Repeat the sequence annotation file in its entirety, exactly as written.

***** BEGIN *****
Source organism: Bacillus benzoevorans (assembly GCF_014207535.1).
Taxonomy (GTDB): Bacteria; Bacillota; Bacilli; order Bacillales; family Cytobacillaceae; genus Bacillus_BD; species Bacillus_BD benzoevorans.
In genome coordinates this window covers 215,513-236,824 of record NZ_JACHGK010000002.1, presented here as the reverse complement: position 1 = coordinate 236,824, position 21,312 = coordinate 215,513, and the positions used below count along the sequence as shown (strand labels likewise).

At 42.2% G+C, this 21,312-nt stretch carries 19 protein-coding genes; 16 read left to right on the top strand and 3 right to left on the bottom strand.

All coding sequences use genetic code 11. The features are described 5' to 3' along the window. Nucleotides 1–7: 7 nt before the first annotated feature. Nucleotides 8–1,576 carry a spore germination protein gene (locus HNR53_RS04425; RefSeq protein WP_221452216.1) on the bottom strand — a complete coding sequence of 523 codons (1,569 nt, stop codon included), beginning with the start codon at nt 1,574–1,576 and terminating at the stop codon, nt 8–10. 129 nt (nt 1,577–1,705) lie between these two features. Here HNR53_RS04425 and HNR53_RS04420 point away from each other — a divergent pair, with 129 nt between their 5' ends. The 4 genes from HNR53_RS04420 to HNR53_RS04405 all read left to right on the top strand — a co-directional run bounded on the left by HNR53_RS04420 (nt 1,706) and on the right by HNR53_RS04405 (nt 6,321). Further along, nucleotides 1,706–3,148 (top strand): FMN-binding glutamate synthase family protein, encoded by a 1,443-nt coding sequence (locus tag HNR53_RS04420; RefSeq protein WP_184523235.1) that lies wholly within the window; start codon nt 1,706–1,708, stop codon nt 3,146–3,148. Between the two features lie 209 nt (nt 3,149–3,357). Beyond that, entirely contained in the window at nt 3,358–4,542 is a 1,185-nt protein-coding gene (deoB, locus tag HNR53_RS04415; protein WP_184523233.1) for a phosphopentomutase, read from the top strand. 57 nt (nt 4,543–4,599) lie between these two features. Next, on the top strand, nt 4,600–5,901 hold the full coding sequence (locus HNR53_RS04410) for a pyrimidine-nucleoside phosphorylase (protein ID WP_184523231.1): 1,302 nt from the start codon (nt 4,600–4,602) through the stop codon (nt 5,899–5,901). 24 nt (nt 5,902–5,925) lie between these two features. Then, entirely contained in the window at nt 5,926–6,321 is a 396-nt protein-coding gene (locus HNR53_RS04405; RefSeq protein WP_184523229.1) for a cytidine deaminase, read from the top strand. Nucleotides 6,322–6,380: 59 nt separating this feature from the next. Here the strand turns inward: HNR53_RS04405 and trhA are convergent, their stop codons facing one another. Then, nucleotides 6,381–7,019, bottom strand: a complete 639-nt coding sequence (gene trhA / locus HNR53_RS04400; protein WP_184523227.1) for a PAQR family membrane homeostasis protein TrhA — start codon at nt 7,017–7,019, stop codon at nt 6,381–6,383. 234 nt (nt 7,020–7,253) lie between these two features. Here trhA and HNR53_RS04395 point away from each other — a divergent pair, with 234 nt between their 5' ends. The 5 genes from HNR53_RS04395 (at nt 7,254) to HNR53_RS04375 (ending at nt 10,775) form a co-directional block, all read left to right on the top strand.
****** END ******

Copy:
Source organism: Bacillus benzoevorans (assembly GCF_014207535.1).
Taxonomy (GTDB): Bacteria; Bacillota; Bacilli; order Bacillales; family Cytobacillaceae; genus Bacillus_BD; species Bacillus_BD benzoevorans.
In genome coordinates this window covers 215,513-236,824 of record NZ_JACHGK010000002.1, presented here as the reverse complement: position 1 = coordinate 236,824, position 21,312 = coordinate 215,513, and the positions used below count along the sequence as shown (strand labels likewise).

At 42.2% G+C, this 21,312-nt stretch carries 19 protein-coding genes; 16 read left to right on the top strand and 3 right to left on the bottom strand.

All coding sequences use genetic code 11. The features are described 5' to 3' along the window. Nucleotides 1–7: 7 nt before the first annotated feature. Nucleotides 8–1,576 carry a spore germination protein gene (locus HNR53_RS04425; RefSeq protein WP_221452216.1) on the bottom strand — a complete coding sequence of 523 codons (1,569 nt, stop codon included), beginning with the start codon at nt 1,574–1,576 and terminating at the stop codon, nt 8–10. 129 nt (nt 1,577–1,705) lie between these two features. Here HNR53_RS04425 and HNR53_RS04420 point away from each other — a divergent pair, with 129 nt between their 5' ends. The 4 genes from HNR53_RS04420 to HNR53_RS04405 all read left to right on the top strand — a co-directional run bounded on the left by HNR53_RS04420 (nt 1,706) and on the right by HNR53_RS04405 (nt 6,321). Further along, nucleotides 1,706–3,148 (top strand): FMN-binding glutamate synthase family protein, encoded by a 1,443-nt coding sequence (locus tag HNR53_RS04420; RefSeq protein WP_184523235.1) that lies wholly within the window; start codon nt 1,706–1,708, stop codon nt 3,146–3,148. Between the two features lie 209 nt (nt 3,149–3,357). Beyond that, entirely contained in the window at nt 3,358–4,542 is a 1,185-nt protein-coding gene (deoB, locus tag HNR53_RS04415; protein WP_184523233.1) for a phosphopentomutase, read from the top strand. 57 nt (nt 4,543–4,599) lie between these two features. Next, on the top strand, nt 4,600–5,901 hold the full coding sequence (locus HNR53_RS04410) for a pyrimidine-nucleoside phosphorylase (protein ID WP_184523231.1): 1,302 nt from the start codon (nt 4,600–4,602) through the stop codon (nt 5,899–5,901). 24 nt (nt 5,902–5,925) lie between these two features. Then, entirely contained in the window at nt 5,926–6,321 is a 396-nt protein-coding gene (locus HNR53_RS04405; RefSeq protein WP_184523229.1) for a cytidine deaminase, read from the top strand. Nucleotides 6,322–6,380: 59 nt separating this feature from the next. Here the strand turns inward: HNR53_RS04405 and trhA are convergent, their stop codons facing one another. Then, nucleotides 6,381–7,019, bottom strand: a complete 639-nt coding sequence (gene trhA / locus HNR53_RS04400; protein WP_184523227.1) for a PAQR family membrane homeostasis protein TrhA — start codon at nt 7,017–7,019, stop codon at nt 6,381–6,383. 234 nt (nt 7,020–7,253) lie between these two features. Here trhA and HNR53_RS04395 point away from each other — a divergent pair, with 234 nt between their 5' ends. The 5 genes from HNR53_RS04395 (at nt 7,254) to HNR53_RS04375 (ending at nt 10,775) form a co-directional block, all read left to right on the top strand.